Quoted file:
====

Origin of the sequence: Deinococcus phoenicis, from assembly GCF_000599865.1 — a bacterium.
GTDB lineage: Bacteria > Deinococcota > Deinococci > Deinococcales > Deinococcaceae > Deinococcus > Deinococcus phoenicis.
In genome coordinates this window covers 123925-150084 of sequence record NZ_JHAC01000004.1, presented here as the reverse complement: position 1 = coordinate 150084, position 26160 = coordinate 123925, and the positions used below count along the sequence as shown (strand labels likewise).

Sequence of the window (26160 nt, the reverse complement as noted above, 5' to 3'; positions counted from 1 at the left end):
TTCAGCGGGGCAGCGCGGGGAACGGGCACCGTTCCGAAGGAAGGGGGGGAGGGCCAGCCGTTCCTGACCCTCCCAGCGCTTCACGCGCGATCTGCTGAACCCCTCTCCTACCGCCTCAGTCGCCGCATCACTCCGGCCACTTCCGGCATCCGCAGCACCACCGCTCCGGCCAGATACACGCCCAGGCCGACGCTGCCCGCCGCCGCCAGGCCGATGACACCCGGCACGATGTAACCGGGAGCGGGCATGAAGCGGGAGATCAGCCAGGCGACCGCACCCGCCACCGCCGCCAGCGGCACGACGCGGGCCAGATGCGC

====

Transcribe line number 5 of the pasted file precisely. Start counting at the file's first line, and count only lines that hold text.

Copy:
TTCAGCGGGGCAGCGCGGGGAACGGGCACCGTTCCGAAGGAAGGGGGGGAGGGCCAGCCGTTCCTGACCCTCCCAGCGCTTCACGCGCGATCTGCTGAACCCCTCTCCTACCGCCTCAGTCGCCGCATCACTCCGGCCACTTCCGGCATCCGCAGCACCACCGCTCCGGCCAGATACACGCCCAGGCCGACGCTGCCCGCCGCCGCCAGGCCGATGACACCCGGCACGATGTAACCGGGAGCGGGCATGAAGCGGGAGATCAGCCAGGCGACCGCACCCGCCACCGCCGCCAGCGGCACGACGCGGGCCAGATGCGC